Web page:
“People will like our rivers a lot more, if they can support mussels,” says Gritters.

Media Contact: Joe Wilkinson, Iowa Department of Natural Resources, 319-430-0325.

Monday, August 25, 2014

Get Your Students “Hooked on Fishing”

Studies show that kids who start fishing at an early age are less likely to get into trouble as teenagers.  All the more reason as educators and parents we need to get our kids "hooked" on fishing!

Get trained in FishIowa! and utilize these great resources to teach your students how to fish. Over 3,400 free-loan rods and reels are available at over 100 locations around Iowa.

The Benefits of Angling
Many psychologists feel that angling offers more positive aspects to youth than other activities because it:
  • Is inexpensive
  • Can be done alone or in a group
  • Decreases stress
  • Allows a time and place to think
  • Creates a special bond between family and friends
  • Allows a sense of accomplishment for all participants
  • Is a lifetime recreational pursuit

Fishing can be a useful component of a youth leadership program because it:
  • Provides a positive alternative to drug use and other “at risk” behaviors
  • Helps students build self-esteem and self-confidence
  • Takes parents and youth away from stressful distractions and provides a new forum for communication
  • Provides a setting for schools and communities to unite

"Anyone can fish, so you don't have to worry about sitting on the bench if you aren't the star athlete. Fish don't see disabilities, they could care less is you are in a wheelchair or are able to run a marathon." ~ Fish Iowa! mentor serving persons with disabilities

Thursday, August 21, 2014

National Catfish Month

Celebrate National Catfish by learning more about Iowa’s catfish and tips for better catfish fishing.

Fun Catfish Facts

  • Catfish are the most widely distributed and abundant sport fish in Iowa waters.
  • Ten species of catfish are found here.
  • Catfish don’t have scales.
  • The “whiskers” that make catfish look like cats are really barbels, the barbels are covered with tastebuds that allow the fish to find food in the murkiest of water.
  • Catfish have taste receptors all over their bodies.
  • Catfish weighing from one to four pounds produce about 4,000 eggs per pound of body weight.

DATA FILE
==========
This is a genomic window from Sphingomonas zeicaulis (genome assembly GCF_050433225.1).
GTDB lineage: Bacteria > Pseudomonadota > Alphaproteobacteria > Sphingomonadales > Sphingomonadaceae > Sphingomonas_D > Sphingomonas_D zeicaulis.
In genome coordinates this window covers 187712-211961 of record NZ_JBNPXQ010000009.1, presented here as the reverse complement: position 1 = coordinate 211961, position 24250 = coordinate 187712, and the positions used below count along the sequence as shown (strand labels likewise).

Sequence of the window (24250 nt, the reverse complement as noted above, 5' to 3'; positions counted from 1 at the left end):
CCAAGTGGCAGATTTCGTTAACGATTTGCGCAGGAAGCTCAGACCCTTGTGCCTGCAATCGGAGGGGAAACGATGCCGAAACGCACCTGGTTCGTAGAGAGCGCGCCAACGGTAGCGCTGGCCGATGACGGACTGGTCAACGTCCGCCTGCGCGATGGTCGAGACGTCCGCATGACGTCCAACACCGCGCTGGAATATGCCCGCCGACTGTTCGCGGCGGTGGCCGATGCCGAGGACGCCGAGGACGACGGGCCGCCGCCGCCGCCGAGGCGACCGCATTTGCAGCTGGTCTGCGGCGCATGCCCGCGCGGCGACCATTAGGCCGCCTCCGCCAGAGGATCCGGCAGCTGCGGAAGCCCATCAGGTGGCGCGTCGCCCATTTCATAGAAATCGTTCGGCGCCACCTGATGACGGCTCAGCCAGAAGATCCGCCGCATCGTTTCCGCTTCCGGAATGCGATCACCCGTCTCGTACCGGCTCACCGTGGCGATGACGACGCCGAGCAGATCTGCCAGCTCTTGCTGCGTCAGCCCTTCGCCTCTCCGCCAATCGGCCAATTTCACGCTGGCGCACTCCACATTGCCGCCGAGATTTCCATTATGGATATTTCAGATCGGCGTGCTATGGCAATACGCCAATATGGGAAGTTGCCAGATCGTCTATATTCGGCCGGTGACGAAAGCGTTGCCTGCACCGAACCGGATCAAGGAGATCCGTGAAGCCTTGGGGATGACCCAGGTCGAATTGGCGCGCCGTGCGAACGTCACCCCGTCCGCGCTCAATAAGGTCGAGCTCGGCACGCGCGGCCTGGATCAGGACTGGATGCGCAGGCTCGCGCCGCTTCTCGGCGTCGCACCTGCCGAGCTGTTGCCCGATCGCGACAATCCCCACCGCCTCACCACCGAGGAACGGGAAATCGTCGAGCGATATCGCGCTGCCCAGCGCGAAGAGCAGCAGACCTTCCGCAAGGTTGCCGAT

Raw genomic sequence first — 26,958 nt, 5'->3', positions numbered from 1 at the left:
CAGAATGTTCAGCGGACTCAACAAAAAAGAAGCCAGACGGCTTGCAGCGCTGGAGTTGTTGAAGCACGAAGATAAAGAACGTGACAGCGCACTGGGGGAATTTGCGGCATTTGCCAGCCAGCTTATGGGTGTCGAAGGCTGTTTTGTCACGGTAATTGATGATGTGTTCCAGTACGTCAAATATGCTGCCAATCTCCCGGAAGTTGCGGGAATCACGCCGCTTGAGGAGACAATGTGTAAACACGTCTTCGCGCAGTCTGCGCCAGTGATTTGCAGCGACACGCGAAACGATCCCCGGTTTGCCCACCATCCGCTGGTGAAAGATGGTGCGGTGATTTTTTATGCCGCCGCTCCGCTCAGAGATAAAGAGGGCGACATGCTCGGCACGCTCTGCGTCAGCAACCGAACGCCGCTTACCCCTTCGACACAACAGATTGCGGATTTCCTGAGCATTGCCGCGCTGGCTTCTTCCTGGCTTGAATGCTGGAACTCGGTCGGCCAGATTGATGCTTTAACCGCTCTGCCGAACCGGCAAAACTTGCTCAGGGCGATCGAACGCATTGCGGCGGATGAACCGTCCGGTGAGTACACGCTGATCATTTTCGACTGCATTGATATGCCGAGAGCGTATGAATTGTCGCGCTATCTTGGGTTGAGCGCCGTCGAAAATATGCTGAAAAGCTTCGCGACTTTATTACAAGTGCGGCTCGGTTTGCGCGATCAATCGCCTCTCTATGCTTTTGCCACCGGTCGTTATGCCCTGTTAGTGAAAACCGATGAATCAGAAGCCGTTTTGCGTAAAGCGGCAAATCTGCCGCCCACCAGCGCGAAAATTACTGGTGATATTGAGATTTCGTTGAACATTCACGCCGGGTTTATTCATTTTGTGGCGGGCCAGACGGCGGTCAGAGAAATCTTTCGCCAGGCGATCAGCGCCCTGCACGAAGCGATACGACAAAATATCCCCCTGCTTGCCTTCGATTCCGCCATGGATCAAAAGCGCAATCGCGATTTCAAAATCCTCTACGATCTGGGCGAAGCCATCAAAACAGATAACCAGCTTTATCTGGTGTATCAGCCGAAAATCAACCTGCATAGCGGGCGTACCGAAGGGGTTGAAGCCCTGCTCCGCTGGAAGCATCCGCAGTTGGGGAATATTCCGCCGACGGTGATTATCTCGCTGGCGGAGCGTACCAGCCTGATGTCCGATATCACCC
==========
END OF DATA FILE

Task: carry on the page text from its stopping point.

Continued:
Catfish Fishing Tips

  • Catfish, like all fish, are not randomly distributed, but are congregated in particular locations. Fishing success will depend on your ability to find these concentrations of fish.
  • Light tackle catches more fish, but heavy tackle is required in snags and structure when catching large fish.
  • Catfish can be caught year around.
  • Use dead minnows or cut-bait in the late winter and early spring when the water temperature is between 35-60 degrees F.
  • Use prepared cheese/stink baits in the summer when the water temperature is above 70 degrees F.
  • Cheese/stink baits are most effective on fish 10 to 16 inches in length.
  • Live bait is best for larger fish, those above 3 pounds.

Classic fried catfish recipe

¾ cup yellow cornmeal
2 tsp. salt
¼ cup all-purpose flour
1 tsp. cayenne pepper
Vegetable oil
1 catfish fillet
¼ tsp. garlic powder

Combine cornmeal, flour, salt, cayenne pepper and garlic powder. Coat fillets with mixture, shaking off excess. Fill deep pot or 12 inch skillet half full with oil. Heat to 350 degrees. Add catfish in single layer and fry until golden brown (about 5-6 minutes depending on size). Remove and drain on paper towels.

Thursday, August 14, 2014

Fishing Friday at the Iowa State Fair!

Thanks to our wonderful volunteers for helping make our Fishing Friday a great success. 
  • SE Warren Schools
  • Des Moines Public Schools
  • Forest Avenue Outreach
  • West Harrison Schools